A high school student has sued to force school officials to allow her to wear clothes with the Confederate flag on it. The Confederate flag is one of those intriguing symbols that at the same time represents heritage and the sacrifice of Southern soldiers, but also prejudice and slavery, equated by some along with the Nazi symbol. But this post is not about the Confederate symbol, but about school uniforms. That's right, uniforms!
I went to a school with uniforms, and I can tell you I'm appreciative. Not just because of contentious debate over Confederate flags or the like. Students in uniforms mean kids expend less energy at school being distracted by others' clothing. The lines between the preppy and the nerdy begins to dim. It means poor families no longer have to deal with their teen needing to wear fashionable clothing to school. It allows for better homogenization among different groups, but more importantly, as a consequence, it allows students to focus on the subjects in the classroom, rather than external factors. Oh, and I'd have strict rules on hair and grooming ... sorry, I don't think a school has to honor a kid's freedom of expression by wearing a purple mohawk!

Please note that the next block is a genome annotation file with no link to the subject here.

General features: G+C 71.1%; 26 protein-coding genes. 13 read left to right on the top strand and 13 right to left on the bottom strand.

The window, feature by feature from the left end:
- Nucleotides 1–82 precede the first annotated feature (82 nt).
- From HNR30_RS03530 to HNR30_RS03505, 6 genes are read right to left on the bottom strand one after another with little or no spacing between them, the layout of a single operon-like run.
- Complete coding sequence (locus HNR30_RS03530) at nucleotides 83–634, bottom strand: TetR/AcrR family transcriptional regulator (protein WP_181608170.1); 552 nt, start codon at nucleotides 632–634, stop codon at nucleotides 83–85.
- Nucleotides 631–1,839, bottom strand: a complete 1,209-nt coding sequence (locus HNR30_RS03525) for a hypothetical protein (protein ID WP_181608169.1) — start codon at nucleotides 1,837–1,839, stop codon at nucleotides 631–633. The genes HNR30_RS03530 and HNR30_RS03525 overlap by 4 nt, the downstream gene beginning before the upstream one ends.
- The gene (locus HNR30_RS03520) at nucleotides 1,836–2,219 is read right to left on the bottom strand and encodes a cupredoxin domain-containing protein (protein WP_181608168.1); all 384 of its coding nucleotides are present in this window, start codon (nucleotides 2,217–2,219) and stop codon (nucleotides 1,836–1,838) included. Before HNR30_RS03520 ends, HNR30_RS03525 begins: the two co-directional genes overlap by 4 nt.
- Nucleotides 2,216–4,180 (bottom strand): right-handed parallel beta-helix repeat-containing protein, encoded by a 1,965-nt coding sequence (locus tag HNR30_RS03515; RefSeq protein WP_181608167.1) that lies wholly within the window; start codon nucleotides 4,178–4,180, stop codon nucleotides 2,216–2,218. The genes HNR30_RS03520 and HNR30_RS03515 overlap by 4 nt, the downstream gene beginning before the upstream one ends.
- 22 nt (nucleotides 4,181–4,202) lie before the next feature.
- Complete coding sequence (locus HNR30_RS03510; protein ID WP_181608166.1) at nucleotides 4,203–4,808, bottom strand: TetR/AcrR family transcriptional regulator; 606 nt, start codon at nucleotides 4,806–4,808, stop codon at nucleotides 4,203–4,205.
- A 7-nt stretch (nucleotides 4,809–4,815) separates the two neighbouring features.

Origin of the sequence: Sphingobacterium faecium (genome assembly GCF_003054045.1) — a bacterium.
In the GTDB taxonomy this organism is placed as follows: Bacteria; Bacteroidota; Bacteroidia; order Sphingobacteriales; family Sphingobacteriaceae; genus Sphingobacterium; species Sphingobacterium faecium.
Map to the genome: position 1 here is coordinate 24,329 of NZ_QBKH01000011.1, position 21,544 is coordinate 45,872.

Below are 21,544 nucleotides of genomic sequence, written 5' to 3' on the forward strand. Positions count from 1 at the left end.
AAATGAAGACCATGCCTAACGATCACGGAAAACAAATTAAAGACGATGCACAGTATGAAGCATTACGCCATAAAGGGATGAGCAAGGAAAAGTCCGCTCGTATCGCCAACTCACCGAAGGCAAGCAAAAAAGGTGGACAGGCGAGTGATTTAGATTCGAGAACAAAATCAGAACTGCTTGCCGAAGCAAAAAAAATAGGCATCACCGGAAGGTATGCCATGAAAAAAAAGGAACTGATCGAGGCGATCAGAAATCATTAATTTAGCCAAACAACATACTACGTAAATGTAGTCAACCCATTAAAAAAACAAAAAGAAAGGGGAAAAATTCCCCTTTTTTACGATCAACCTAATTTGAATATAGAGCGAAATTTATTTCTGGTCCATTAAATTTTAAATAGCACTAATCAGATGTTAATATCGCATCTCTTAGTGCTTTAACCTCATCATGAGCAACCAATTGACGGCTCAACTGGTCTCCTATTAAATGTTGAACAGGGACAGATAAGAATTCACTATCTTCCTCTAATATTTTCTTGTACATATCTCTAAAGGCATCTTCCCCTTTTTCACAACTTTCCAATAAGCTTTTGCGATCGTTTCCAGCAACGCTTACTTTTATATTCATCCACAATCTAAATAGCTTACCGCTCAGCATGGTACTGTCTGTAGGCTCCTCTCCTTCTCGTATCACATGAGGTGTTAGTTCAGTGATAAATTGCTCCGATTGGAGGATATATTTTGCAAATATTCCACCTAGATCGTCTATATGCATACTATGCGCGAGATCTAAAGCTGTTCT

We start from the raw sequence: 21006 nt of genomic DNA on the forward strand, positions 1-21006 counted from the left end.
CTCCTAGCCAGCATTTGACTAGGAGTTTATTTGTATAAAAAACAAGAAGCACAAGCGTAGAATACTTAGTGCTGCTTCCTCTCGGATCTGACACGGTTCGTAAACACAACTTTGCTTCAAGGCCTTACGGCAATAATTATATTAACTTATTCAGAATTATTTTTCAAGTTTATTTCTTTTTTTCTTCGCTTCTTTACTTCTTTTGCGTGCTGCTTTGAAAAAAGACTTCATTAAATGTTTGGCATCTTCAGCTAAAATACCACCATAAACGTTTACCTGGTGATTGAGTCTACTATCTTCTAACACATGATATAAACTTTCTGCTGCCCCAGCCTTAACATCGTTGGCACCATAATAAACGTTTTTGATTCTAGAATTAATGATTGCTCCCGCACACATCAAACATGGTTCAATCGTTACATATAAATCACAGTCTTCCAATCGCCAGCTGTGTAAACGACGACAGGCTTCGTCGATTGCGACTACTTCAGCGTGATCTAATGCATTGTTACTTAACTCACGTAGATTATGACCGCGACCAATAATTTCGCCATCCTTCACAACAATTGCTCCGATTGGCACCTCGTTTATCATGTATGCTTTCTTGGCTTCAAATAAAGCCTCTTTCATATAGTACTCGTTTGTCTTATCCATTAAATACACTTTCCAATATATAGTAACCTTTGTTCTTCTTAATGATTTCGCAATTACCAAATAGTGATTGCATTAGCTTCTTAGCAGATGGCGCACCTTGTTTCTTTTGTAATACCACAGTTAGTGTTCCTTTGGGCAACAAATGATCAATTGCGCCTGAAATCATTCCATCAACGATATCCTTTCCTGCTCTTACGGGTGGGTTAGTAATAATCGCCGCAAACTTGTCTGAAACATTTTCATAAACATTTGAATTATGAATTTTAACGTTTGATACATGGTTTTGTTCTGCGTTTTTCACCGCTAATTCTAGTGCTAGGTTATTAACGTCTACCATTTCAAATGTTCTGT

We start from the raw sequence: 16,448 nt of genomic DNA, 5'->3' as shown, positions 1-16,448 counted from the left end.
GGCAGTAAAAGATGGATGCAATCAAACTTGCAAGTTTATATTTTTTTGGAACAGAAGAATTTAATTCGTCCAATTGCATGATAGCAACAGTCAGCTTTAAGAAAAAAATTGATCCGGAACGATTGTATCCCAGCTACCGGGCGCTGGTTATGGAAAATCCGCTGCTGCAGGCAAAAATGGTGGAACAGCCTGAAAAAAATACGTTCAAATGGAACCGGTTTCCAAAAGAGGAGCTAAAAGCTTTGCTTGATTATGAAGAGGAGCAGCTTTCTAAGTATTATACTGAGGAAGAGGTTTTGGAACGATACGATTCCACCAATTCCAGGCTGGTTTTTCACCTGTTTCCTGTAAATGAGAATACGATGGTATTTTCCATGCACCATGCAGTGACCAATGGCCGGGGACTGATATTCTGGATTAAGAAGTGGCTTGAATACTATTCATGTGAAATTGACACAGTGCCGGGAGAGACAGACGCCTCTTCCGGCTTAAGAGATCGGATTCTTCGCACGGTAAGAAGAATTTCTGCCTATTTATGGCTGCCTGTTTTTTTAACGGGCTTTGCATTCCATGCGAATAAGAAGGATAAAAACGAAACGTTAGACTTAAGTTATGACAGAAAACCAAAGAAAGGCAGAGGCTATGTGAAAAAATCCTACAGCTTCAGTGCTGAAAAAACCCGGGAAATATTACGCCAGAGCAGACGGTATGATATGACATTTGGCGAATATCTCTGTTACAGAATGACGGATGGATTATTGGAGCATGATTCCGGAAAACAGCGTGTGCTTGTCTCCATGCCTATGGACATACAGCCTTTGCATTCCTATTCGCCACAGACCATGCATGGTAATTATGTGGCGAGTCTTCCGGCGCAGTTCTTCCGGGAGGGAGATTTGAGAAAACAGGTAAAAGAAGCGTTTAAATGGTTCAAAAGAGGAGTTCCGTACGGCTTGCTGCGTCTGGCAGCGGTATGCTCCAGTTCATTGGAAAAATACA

Of course, what exactly we focus on in school is another issue. George Will wrote a brilliant piece where he pointed out that we seem to be spending more energy and attention on "helping kids discover themselves" rather than teaching them core subjects, like science and mathematics. This might have been ok in the past, but in an increasing age of global competiveness, this won't do!